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Re: [glas] MTL3 design ? [was MTL project site is up]

From: Theodore Papadopoulo (Theodore.Papadopoulo_at_[hidden])
Date: 2005-02-02 14:33:26

Sorry, I'm jumping in the discussion.... but I just subscribed to the

> >>>> operator= for vectors does not require both vectors to have the same
> >>>> size. Thus the lhs will be resized to the size of the rhs. But again
> >>>> this poses a problem with stack-based objects because they can't be
> >>>> resized. And why actually do you prefer to resize the lhs instead of
> >>>> requiring that both vectors have the same size?

Speaking of mathematical vectors, this always puzzled me !!! The size of
a vector is part of its type and assigning one vector with another one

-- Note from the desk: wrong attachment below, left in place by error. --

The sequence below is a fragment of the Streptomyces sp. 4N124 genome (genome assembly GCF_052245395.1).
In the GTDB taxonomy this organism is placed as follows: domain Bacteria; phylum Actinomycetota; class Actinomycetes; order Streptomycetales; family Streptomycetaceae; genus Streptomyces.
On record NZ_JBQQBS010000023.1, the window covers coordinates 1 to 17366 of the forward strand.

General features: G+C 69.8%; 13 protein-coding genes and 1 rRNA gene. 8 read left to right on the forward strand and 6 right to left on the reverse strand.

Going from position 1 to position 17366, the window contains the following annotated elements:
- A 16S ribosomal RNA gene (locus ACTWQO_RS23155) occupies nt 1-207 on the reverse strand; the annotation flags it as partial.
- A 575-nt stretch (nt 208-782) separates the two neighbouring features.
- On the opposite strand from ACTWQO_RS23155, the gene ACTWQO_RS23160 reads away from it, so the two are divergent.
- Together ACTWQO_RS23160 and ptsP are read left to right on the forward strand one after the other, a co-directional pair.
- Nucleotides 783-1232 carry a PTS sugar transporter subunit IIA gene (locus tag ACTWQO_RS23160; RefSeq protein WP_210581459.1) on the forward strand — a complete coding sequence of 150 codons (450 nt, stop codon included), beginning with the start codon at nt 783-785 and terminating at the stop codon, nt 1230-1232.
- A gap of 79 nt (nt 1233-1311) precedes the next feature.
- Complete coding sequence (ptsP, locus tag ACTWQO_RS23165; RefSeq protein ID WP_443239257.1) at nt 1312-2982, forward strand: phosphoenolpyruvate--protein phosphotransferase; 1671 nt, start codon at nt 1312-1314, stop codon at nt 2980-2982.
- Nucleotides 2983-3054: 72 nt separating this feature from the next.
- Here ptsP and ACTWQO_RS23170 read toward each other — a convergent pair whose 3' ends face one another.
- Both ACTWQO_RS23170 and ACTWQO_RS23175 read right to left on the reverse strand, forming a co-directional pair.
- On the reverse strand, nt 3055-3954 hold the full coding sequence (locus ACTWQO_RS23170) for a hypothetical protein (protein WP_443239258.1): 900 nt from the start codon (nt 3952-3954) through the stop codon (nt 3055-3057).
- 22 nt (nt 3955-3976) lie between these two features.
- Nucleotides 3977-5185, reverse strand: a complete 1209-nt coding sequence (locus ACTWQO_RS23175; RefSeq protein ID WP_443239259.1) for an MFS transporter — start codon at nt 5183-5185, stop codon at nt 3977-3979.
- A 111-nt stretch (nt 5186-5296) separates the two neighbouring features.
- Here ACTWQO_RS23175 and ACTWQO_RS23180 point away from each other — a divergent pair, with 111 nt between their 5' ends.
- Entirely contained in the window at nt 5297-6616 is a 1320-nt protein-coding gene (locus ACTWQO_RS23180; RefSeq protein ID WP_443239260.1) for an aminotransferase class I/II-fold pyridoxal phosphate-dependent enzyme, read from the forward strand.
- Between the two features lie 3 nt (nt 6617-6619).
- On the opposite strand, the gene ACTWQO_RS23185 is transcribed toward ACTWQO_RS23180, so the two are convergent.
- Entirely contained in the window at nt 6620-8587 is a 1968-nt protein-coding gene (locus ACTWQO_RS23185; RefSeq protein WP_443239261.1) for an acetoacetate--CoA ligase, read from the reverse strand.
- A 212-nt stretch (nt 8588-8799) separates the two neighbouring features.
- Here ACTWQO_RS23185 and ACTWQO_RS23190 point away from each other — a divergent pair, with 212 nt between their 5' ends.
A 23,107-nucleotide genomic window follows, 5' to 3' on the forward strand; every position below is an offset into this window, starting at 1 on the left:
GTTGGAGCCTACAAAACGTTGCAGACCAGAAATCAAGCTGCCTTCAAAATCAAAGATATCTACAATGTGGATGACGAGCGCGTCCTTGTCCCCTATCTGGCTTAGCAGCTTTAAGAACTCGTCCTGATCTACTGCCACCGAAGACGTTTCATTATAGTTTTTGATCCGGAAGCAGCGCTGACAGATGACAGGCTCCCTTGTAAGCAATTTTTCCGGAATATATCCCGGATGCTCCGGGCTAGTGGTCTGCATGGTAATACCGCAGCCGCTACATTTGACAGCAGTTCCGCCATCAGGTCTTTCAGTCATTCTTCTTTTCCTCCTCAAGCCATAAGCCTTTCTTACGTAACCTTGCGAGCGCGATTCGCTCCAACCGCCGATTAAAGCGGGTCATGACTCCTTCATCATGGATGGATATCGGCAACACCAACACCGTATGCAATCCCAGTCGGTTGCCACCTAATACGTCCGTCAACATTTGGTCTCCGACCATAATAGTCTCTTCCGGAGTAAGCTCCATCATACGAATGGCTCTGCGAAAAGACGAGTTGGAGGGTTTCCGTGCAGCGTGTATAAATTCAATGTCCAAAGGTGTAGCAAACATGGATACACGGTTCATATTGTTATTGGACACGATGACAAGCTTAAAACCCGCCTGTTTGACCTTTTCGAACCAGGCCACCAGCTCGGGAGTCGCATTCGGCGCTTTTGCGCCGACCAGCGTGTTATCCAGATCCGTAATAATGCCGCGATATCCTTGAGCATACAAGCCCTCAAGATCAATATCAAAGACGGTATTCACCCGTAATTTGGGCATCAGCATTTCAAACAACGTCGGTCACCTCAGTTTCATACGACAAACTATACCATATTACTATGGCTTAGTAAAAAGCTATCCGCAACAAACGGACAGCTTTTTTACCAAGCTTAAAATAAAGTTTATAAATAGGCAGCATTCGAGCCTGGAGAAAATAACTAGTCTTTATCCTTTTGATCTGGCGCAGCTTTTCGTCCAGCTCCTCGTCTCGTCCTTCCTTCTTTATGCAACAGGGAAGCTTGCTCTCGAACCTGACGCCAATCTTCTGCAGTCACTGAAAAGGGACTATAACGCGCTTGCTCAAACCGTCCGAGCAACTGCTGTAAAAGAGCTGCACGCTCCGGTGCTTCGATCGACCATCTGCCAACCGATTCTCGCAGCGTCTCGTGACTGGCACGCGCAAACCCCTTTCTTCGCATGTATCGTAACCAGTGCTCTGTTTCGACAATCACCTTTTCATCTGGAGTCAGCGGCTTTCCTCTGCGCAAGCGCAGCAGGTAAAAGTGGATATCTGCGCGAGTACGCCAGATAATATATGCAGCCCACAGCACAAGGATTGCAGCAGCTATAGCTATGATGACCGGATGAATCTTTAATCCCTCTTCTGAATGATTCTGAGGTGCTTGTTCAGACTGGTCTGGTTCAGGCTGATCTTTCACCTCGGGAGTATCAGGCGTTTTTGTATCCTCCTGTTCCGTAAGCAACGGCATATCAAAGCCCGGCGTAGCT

of different size gives nothing (but the need to add some runtime
checks), is error prone and is akin to re-using a same variable name for
different objects.

The mathematical vector is not a collection of objects as std::vector.
It has different properties and the more of them you can impose the
better it will be.
Note that does not necessarily means that each vector of different size
should be given a different C++ type, but merely forbids the above
assignement operations (as well as some others).

Actually, in my work, I find the need for both type of vectors or
matrices: fixed sizes at compilation time and fixed size at
initialisation time, period. I almost never have to resize a vector or
to assign one type of vector into an another one.

> Whether or not it's expected or intuitive is highly subjective. The
> question is: will it prevent enough bugs to justify the inconvenience?
> IMO the answer is no.

IMO the answer is definitely yes.
I do not understand where is the inconvenience for linear algebra (in
mathematics all vectors are given a unique size and all algorithms are
depicted that way as far as I know).
And it will definitely catch most dimensional problems as soon as